If everyone were like me, pharmaceutical companies would go bust overnight.

I have an aversion to taking pills of any sort. I don’t even have a proper medicine cabinet at home. All I have is an old ice cream tub that houses a box of adhesive plasters, some Panadol, a yellowing bandage, and a small jar of Tiger Balm purchased about 30 years ago.

Sometimes, when I visit friends or relatives, I take a peek inside their bathroom cabinets – it’s called research. The contents often take me by surprise. Most people, or at least the people I know, hoard enough bottles of pills to treat the ailments of a small army.

After my friends and family read this, I suspect they’ll keep their medicine cabinets under lock and key when I come to visit – assuming, of course, I’m ever invited again.

They should know by now that I wouldn’t divulge information about their medicinal needs to anyone. Even though it surprised me that my friend William is taking Viagra, and one of my neighbours has a problem with intimate itchiness, my lips are well and truly sealed.

But I digress.

These days, you can take a pill for almost anything.

Afraid you might get pregnant? Take a pill. Afraid you can’t jump-start the equipment needed to get you pregnant? Take a pill. Feel like killing your doctor? Take a pill. Worried that you’re taking too many pills? Take a pill.

Pills can now be considered one of the three major food groups. The other two, of course, are chocolate and dessert.

Without pills, many of us would be walking around in constant pain. Lucky for us, most doctors are fond of pills. Go to a doctor with a problem and, while you’re talking to him, he will take down notes on a pad provided free by a pharmaceutical giant. Chances are he’ll also be writing with a pen that has the name of a drug company emblazoned on the side. And if you visit his restroom, you’ll probably notice that his toilet paper has the words “Pop a pill for peak performance!” running continuously along the outer edges.

Your doctor will almost always give you a prescription, and you’ll return home from the pharmacy with at least six bottles of pills. One kind, you’ll need to take three times a day, right after meals. Another kind, you’ll need to take six times a day, on an empty stomach.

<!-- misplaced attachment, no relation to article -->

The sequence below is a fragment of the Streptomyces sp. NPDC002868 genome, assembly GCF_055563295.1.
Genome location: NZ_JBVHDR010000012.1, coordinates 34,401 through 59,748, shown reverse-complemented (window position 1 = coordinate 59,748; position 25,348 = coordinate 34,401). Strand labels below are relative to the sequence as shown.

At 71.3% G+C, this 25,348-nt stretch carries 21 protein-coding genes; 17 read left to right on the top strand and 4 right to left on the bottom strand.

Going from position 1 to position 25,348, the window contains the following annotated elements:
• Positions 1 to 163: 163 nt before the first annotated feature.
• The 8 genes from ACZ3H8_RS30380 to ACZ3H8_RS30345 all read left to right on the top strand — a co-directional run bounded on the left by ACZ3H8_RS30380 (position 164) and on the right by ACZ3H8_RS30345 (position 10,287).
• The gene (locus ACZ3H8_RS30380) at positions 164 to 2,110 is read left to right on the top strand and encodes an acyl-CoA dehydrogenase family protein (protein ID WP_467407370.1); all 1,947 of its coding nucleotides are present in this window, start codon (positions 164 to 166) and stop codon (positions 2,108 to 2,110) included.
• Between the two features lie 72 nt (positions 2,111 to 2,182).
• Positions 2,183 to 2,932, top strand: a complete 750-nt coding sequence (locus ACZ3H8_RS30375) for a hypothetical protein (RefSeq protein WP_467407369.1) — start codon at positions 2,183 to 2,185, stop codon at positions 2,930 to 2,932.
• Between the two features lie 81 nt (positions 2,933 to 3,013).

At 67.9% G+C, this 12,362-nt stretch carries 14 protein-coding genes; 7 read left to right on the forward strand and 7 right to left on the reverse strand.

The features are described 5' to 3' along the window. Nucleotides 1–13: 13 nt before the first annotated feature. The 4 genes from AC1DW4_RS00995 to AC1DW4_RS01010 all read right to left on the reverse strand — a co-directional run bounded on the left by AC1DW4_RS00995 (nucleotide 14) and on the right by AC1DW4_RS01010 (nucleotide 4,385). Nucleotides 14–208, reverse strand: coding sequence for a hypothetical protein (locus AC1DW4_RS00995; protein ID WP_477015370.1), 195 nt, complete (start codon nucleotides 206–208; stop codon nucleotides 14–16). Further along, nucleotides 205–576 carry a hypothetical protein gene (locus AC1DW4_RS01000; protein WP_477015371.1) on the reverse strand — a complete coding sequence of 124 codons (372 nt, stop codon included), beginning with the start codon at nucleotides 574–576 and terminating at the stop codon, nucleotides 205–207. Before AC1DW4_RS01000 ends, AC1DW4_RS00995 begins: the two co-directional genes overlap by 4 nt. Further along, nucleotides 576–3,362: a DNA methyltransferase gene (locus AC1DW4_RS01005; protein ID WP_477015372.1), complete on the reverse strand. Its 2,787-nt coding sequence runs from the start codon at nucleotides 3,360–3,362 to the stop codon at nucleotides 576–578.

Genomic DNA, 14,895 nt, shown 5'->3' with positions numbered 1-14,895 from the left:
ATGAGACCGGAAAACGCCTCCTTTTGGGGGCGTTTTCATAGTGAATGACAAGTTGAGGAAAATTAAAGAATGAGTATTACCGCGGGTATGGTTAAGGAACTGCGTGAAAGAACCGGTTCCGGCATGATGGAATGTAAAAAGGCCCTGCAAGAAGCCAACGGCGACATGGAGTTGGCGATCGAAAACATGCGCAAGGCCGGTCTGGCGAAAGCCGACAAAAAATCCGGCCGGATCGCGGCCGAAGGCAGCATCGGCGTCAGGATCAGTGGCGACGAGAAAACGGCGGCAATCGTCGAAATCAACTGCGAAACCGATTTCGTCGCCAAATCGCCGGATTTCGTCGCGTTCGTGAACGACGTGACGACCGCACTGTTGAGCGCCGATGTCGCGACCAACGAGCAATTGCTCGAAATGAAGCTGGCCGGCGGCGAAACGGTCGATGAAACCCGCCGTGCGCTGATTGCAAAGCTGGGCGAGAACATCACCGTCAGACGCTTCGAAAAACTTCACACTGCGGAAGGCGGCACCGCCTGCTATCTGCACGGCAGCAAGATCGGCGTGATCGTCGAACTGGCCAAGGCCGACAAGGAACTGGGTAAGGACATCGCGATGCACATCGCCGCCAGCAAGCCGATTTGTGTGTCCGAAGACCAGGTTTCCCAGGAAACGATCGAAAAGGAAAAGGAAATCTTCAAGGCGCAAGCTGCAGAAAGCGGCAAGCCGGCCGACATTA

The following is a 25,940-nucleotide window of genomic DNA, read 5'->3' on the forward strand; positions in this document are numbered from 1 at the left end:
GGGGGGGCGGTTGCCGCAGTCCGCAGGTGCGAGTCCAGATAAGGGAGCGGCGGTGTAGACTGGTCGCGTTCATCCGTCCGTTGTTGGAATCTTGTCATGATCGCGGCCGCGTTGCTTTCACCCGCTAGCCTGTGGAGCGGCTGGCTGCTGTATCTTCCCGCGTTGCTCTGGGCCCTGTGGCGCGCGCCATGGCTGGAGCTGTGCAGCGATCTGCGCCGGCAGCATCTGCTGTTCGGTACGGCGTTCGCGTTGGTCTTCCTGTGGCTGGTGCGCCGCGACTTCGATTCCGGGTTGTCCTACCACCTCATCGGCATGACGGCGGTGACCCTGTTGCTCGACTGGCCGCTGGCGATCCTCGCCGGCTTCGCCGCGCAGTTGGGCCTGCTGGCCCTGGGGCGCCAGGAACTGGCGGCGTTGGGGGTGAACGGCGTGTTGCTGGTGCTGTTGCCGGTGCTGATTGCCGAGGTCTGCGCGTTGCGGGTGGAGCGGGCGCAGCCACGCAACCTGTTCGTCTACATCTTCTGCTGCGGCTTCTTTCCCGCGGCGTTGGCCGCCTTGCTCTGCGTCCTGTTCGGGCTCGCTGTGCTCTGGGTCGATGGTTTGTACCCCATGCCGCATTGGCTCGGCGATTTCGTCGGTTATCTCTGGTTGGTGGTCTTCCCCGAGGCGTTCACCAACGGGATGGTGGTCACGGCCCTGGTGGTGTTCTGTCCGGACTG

A third kind, you’ll need to take once a day, while completely naked … Just figuring out the pill rotation schedule will give you a migraine – which means you’ll need a seventh pill.

And you never know what side effects you’ll experience. That’s because the pill manufacturers, afraid of lawsuits, warn you against every possible negative reaction: “Taking this medication could result in sleeplessness, drowsiness, laziness, incontinence, impotence, loss of appetite, loss of memory, loss of body parts …”

Even if you’re in good health, you may need a lot of pills. Vitamins and minerals also come in pill form, as do many nutritional supplements. Some bodybuilders spend half the day swallowing pills, and the other half looking at themselves in the mirror.

Did you ever wonder why you never see a bodybuilder taking part in a marathon or running up a flight of stairs? Since they are so muscle-bound they would suffer from severe inner-thigh blisters (from all the rubbing), but the main reason is because of the terrific noise they would make. You can well imagine the embarrassing rattling sound as a legion of pills swill around within their muscular insides.

One of the most popular bodybuilding supplements these days is creatine, which can turn almost anyone into an Arnold Schwarzenegger clone. And it’s much cheaper than taking acting lessons.

But there’s one major problem with creatine and some other supplements: their long-term effects have not been fully studied, because most people won’t admit to taking them.

This worries me. If I were to take up bodybuilding, I’d be afraid of waking up in a few years’ time to find that I’d grown breasts.

“But just a minute, aren’t you a woman?” I can hear some of you asking about now. “Surely you already have breasts?”

Naturally, I do have the usual attachments that most women have, but I was thinking about the kind that would make Dolly Parton envious. Knowing my luck, though, I would probably lose my balance, topple over and end up having to take pills for a severe concussion.

Of course, the supplement makers would be thrilled and would probably ask me to appear in their advertisements. We all know what they look like: the embarrassing before-shots, and the improbable “taken with a misty-lensed camera” after-shots. “If creatine did this for her,” they’d say, “imagine what it can do for you!”

Of course, they’d have to pay me a lot of money. I won’t embarrass myself for nothing. Well, at least not without taking a pill first.

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